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CSUB’s Kegley Institute of Ethics Announces Recipients of the 2018 Wendy Wayne Awards

California State University, Bakersfield’s Kegley Institute of Ethics today announced Pastor Manuel Carrizalez and Ms. Navjyot Gill as the recipients of the 2018 Wendy Wayne Ethics Awards. The recipients will be honored at an invitation-only dinner ceremony on Wednesday, March 21, 2018, at Stockdale Country Club.

The annual awards recognize one youth and one adult whose ethical character and behavior have had a profound impact on the lives of individuals from Bakersfield and Kern County.

Pastor Manuel Carrizalez

Having led a rough and violent childhood, Manuel Carrizalez found a new path while in prison. He returned to Bakersfield in 1991 and dedicated his life to helping our community’s youth find a better path. He founded Stay Focused Ministries, which inspires, equips and mobilizes the community through hope and the belief that they can improve their quality of life. Stay Focused offers alternative solutions to those who have become imprisoned as a product of their environment and circumstances.  The ministry’s staff and volunteers serve youth through mentoring in schools, school assemblies and weekly neighborhood outreach programs in high risk areas. Thousands have been positively impacted by this work, many of whom have returned as hard-working members of society. Fractured families have been and continue to be restored and are prospering through the ministry’s encouragement and the resources they provide. 

Pastor Carrizalez is also a member of the Bakersfield Police Department Chaplain Program, through which he regularly responds to the scene of violent crimes to support victims and family members. He happened to be in Las Vegas during the horrific shooting and learned a Bakersfield Police officer was shot. He immediately called BPD Chief Lyle Martin offering support and then visited the hospital where he met and prayed with the injured officer and his family. All these efforts explain why Chief Martin calls Pastor Carrizalez an “angel” and why he has earned the respect and gratitude of those for whom and with whom he serves.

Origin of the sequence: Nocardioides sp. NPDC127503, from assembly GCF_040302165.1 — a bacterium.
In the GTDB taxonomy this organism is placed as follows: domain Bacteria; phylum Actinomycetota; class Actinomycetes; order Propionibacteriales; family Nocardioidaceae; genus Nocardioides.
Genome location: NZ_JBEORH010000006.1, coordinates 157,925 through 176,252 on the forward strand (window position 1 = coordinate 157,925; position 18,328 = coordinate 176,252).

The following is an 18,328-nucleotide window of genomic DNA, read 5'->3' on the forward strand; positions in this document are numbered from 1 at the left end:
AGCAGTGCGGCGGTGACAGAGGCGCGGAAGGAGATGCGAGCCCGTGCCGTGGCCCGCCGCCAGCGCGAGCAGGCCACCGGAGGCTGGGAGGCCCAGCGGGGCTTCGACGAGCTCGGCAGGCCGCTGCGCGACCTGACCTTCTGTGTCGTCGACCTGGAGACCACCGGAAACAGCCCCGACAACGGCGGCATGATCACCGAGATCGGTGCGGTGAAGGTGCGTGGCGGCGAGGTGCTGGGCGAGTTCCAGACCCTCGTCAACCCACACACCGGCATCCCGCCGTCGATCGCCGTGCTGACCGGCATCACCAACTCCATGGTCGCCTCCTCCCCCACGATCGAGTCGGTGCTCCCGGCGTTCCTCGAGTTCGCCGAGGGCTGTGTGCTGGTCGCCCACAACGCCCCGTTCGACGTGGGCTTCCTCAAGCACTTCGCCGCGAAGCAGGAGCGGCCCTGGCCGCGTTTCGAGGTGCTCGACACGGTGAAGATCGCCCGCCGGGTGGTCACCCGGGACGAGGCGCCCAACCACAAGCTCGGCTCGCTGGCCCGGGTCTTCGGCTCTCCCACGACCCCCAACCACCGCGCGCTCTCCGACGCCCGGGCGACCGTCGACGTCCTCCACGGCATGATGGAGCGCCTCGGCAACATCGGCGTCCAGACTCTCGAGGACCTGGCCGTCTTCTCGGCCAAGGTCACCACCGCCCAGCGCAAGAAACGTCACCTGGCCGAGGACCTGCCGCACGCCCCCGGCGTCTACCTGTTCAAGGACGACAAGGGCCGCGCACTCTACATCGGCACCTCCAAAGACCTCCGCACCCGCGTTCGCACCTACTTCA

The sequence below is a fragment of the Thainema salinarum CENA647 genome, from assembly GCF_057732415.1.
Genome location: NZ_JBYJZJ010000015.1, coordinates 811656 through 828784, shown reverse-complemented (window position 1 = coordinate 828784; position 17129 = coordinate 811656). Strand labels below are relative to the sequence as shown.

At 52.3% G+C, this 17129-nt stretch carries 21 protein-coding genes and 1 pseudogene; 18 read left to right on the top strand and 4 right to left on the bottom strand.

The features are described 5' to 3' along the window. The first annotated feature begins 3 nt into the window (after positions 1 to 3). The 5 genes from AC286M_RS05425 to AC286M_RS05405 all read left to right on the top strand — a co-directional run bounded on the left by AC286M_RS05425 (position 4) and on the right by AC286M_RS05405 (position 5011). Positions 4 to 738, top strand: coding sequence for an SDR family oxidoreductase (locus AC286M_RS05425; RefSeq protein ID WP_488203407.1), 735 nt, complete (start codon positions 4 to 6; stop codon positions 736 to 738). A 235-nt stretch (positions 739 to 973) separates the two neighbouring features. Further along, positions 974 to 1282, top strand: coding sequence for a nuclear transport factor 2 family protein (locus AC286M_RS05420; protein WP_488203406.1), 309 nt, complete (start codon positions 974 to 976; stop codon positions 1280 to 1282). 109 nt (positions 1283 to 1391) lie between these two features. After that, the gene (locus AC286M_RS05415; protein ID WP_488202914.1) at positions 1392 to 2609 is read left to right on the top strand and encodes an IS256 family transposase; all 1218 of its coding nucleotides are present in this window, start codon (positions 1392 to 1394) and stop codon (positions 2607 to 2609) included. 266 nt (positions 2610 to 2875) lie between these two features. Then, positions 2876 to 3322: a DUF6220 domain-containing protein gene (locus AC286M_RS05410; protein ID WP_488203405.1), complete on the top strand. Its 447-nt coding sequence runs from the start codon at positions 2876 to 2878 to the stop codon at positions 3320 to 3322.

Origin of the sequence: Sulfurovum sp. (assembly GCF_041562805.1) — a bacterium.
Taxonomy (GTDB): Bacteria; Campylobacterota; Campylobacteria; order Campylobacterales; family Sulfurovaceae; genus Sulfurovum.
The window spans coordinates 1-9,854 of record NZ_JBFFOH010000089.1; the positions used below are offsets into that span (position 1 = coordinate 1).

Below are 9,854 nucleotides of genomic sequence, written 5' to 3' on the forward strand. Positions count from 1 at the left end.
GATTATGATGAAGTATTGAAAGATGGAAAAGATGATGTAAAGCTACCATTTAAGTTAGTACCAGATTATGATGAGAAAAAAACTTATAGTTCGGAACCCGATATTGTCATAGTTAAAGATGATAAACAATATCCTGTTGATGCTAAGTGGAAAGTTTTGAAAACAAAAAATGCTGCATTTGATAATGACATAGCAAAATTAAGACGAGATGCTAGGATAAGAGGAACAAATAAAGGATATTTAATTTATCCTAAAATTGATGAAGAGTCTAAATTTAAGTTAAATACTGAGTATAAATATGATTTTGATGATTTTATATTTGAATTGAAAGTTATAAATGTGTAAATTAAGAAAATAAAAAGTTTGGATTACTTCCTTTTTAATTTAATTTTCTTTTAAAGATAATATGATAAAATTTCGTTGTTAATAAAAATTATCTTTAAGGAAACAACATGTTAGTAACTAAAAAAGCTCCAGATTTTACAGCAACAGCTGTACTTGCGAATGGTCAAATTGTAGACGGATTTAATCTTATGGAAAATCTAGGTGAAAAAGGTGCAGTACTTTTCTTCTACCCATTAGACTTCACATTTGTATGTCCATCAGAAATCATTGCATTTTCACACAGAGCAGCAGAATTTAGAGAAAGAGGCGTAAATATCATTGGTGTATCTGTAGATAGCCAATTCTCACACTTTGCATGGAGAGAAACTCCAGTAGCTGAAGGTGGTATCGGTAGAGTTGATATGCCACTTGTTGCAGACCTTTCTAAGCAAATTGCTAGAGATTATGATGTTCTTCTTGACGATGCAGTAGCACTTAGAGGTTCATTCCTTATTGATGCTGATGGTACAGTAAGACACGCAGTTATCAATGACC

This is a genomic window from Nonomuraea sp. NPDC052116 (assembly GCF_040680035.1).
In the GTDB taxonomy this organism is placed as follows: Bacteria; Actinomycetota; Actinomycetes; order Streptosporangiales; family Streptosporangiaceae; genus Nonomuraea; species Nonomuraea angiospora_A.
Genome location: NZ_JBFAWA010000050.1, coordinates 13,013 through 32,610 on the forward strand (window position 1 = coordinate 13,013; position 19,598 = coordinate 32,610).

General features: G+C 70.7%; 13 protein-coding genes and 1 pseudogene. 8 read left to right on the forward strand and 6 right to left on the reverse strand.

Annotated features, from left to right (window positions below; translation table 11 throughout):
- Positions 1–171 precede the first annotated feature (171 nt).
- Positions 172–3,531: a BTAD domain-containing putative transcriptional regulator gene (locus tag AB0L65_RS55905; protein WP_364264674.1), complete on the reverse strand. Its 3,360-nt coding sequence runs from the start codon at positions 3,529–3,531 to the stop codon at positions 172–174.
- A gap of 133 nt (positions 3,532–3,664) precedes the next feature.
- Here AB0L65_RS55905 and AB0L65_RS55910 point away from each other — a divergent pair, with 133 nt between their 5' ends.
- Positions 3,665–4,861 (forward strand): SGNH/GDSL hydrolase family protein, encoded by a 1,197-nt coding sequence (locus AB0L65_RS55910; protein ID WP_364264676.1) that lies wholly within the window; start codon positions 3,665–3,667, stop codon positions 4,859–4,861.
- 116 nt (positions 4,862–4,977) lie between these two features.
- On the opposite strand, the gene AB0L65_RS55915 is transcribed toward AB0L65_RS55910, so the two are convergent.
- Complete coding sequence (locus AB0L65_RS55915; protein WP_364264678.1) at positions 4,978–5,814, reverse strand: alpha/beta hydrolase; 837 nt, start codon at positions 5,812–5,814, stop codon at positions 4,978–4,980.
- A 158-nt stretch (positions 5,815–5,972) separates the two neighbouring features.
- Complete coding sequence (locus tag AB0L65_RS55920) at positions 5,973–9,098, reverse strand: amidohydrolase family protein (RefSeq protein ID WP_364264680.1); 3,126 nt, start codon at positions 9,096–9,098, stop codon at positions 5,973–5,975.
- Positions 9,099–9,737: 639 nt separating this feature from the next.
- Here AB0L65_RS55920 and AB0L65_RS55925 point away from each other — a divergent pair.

Ms. Navjyot Gill


When Navjyot Gill was a sophomore at Golden Valley High School, she attended a Leaders in Life Youth Conference Fundraising Banquet where she heard Wendy Wayne give the keynote speech to an audience of several hundred students, parents and community members. She recalls sitting in the back of Hodel's Banquet Hall with goosebumps because she was so inspired by Wendy's words. Those words changed the trajectory of her life and inspired her to stand up for underserved people and those facing ethnic or religious discrimination.

Shortly thereafter Navjyot became the founder and President for Golden Valley’s AWARE Club -- a group focused on raising student engagement to address community issues around discrimination and intolerance.  She was also a leader in the Safe School Ambassadors program, helping to address bullying, mistreatment and intolerance. She later served as the Regional President for the California Association of Student Councils and chaired a regional youth cabinet dedicated to training young Associated Student Body officers to make a difference in their schools and communities. Her commitment to improving the lives of others continued into college: At UC Berkeley she co-founded Cal’s “Get Healthy” Campaign, founded the school’s Sikh Anti-Bullying Campaign, and became the Social Justice Director for the Associated Students of the University of California. 

Now a doctoral candidate of Philosophy, Criminology, Law, and Society at UC Irvine, Navjyot looks back to an early childhood in which her immigrant Sikh upbringing included outlook-limiting cultural barriers and gender expectations. Her father was a day laborer in the fields and her mother was disabled, and she started school in English as a Second Language classes. But she worked her way up to GATE classes and graduated with honors from UC Berkeley. Her future is unlimited because her passion is so deep and because she is a young woman of outstanding character and integrity. Her goal is to bring her doctorate back to Kern County to help address socioeconomic inequities that adversely impact the health and educational outcomes for ethnic minorities and children living in poverty.

Christopher Meyers, KIE’s director emeritus, noted that “this year’s nomination pool was extraordinary; our community has so many ethically impressive people!” The selection committee thus decided to also give special recognition to other nominees: Sandra Larson, long-standing community advocate and Valley Fever prevention activist; Ms. Jeannie Parent, founder of KWESI, committed to advocating for the 400 persons detained at Mesa Verde Immigrant Detention Center; and Mr. Zane Smith, Executive Director of The Boys and Girls Club of Kern County. In the youth category we will also honor Ms. Sidney Ferris, a senior at Bakersfield Christian High School and Mr. Tate Turner, a junior at Bakersfield High School.

Wendy Wayne, a CSUB Alumna, was a key member of the organizing group that founded the awards in 2011.  They awards were renamed in her honor upon her death in 2012. They are now dedicated to recognizing those persons whose behavior and character sustain her legacy and commitment to service and to exemplary ethical behavior.

The event is co-sponsored by Kaiser Permanente and Adventist Health Bakersfield. For additional information, contact KIE Director, Dr. Michael Burroughs at or call (661) 654-6263.

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